|A Spiritual Journey|
In his book 'Conversations with God'. Neale Walsch asks God the question “How do I know that my conversations with you are not just my imagination?” God replies “ Would that make a difference if it were? I can communicate with you through your imagination just as easily as by any other means. Mine is always your highest thought, your clearest word, your grandest feeling. Anything less is from another source.”
I cannot remember when I first became religious. Even as a small child I believed in God, but I saw him like a spoiling parent asking him for material things of a frivolous nature. Like many children, I hated Sunday school and would do all sorts of things to avoid it. My mother was a religious person and over the years became more involved in the church. Out of a family of five well spaced children, I appeared to be the only one to follow her in search for a greater meaning and mysteriously the only one named after the evangelist- St Mark and apostle St Andrew. Although, my young brother asked many questions and became concerned if she did not go to church for some reason. I was a bit confused as a child because my mother suffered from a mental disorder. At times things were good and she looked after me well. But since she favoured my young brother, when things were not so good, I was the unlucky one who copped the abuse. In spite of the favouritism, I loved my brother and was happy for him. He and I grew very close. Even to the point that when I was away in the army, if he needed me he seemed to be able to call me and I would feel a compulsion to go home. He was very well liked in the community for his care and concern for others. He once went to the Melbourne Show by bus with a friend. When his friend became ill he cared for him for the whole day, missing all the things he went to see. Neighbours and friends knew their children were safe whenever he was asked to keep an eye on them. One day our eyes met for a moment and I felt like I was looking into the eyes of the Lord. I wanted to call him back, but felt paralysed and so off he went to do what he loved most, riding his motorbike.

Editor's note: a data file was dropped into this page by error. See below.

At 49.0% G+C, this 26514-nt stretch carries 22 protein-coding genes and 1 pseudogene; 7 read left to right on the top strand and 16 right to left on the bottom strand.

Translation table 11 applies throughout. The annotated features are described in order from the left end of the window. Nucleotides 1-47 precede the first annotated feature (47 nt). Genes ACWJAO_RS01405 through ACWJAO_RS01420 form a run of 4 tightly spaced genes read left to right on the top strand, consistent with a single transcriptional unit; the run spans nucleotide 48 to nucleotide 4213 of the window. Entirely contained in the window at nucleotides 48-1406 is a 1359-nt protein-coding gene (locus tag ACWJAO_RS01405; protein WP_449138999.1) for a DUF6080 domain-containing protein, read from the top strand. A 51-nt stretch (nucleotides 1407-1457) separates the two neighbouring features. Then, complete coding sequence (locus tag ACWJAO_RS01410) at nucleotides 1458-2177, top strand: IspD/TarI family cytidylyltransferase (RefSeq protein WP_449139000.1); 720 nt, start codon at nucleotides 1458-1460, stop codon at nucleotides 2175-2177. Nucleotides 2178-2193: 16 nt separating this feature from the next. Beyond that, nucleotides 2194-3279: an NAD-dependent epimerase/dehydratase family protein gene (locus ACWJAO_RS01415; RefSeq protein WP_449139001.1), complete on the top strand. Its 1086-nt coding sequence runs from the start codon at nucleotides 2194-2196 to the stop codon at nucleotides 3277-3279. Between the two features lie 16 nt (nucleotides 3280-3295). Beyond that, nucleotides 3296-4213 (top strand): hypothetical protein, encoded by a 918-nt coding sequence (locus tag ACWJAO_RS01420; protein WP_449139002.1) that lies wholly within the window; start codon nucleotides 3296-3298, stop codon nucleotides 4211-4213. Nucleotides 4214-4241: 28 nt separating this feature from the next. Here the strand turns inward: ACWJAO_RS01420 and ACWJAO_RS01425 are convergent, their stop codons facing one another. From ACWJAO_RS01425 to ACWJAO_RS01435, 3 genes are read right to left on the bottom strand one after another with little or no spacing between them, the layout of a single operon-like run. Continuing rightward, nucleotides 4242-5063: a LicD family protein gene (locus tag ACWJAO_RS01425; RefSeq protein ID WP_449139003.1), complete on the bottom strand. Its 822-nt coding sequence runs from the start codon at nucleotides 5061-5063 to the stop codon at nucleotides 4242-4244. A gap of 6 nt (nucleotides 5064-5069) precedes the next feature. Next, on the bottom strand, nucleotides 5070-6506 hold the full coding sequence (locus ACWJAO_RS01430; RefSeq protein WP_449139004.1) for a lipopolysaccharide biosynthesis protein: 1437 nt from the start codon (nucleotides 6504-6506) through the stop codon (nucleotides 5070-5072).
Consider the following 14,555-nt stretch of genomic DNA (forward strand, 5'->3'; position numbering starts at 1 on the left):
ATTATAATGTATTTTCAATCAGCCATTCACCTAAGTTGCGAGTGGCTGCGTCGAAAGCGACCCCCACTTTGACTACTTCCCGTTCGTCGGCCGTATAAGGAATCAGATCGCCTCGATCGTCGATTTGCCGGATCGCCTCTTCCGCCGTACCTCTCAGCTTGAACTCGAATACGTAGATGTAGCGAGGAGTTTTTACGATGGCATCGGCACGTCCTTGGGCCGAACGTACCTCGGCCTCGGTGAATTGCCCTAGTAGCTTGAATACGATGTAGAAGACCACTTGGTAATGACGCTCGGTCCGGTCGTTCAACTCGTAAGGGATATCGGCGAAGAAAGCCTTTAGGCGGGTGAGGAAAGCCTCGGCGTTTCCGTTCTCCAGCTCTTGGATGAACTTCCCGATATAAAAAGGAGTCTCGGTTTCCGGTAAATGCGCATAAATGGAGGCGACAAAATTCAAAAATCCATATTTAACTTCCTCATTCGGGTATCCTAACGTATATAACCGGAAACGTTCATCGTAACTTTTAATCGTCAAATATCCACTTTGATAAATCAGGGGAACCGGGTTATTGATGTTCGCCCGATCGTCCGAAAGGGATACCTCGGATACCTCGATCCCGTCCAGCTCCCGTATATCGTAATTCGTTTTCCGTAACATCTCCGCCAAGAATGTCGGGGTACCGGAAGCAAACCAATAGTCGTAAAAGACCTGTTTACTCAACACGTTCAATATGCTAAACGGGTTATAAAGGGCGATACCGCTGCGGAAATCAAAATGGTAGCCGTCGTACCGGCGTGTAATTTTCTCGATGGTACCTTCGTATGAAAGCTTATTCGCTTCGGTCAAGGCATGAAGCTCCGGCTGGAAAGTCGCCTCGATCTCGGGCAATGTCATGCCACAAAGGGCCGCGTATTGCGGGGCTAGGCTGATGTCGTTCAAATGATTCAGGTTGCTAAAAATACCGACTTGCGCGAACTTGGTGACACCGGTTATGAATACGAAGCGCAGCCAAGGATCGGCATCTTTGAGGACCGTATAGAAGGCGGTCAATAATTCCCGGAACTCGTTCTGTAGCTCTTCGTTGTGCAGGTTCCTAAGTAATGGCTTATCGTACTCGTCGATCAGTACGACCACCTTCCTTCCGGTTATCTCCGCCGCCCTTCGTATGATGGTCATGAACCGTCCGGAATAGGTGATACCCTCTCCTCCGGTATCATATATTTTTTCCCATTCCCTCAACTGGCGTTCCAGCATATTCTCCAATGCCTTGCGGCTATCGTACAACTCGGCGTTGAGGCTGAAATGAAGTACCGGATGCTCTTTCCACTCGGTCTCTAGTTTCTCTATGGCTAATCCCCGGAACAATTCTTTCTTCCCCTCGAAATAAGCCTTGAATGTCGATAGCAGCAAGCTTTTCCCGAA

After my brothers death, mothers suffering intensified, and I too had my own cross to bear. I had been from drug to drug and psychiatrist to psychiatrist trying to find even a moments respite from the demon illness that tortured my brain. For the first 40 years of my life just like the Israelites I was in the wilderness. Although I believed in God I could not seem to contact him and in my suffering there were times when I cursed him. Like St Paul I was a sinner amongst the foremost. But Jesus never stopped loving me. In maturity I can see how he carried me through the difficult times. At my lowest ebb, like Christ himself who fell and lacked the strength to rise. I cried out and I could hear his voice directly in my mind saying “Trust in me my son.” I think that this was the seed that began my trust and love of him. When I look back on my life, I can see how he has been true to his word in that although life hasn't been easy he has always seen to it that my burdens have not been too great for my strength. In his book he said believe in me and I will give you abundant life. I wanted a wife and children. He gave them. I wanted a nice house for them. He gave it. Becoming unemployed through my illness I felt it impossible to ever regain employment, but then became well enough to work and applied for a job. Even though I messed up the interview, I was still accepted, Ironically, I learned later that my interviewer was an active Christian. Life could have been really awful without Jesus carrying me through the difficult times and reminding me of his love for me.
I had been raised as an Anglican, but my wife was a Catholic and our children were being brought up through the Catholic school system. We went to Mass together at St. Mary’s. I had developed a great love of this house of God because I could not forget the strong aura of peace that I had felt from the first time I had entered it, even though I had only come to repair the organ and did not even have religion in mind. Eventually, a prominent Catholic women's league lady, 'Molly Jensen' somehow noticed me and asked me if I would like to become a Catholic. I entered the Church through the RCIA process. I cannot forget 'The Rite of acceptance.' I was asked if I was nervous in front of all those people? I replied. “How could you feel afraid when you felt as though Christ was cradling you in his arms?”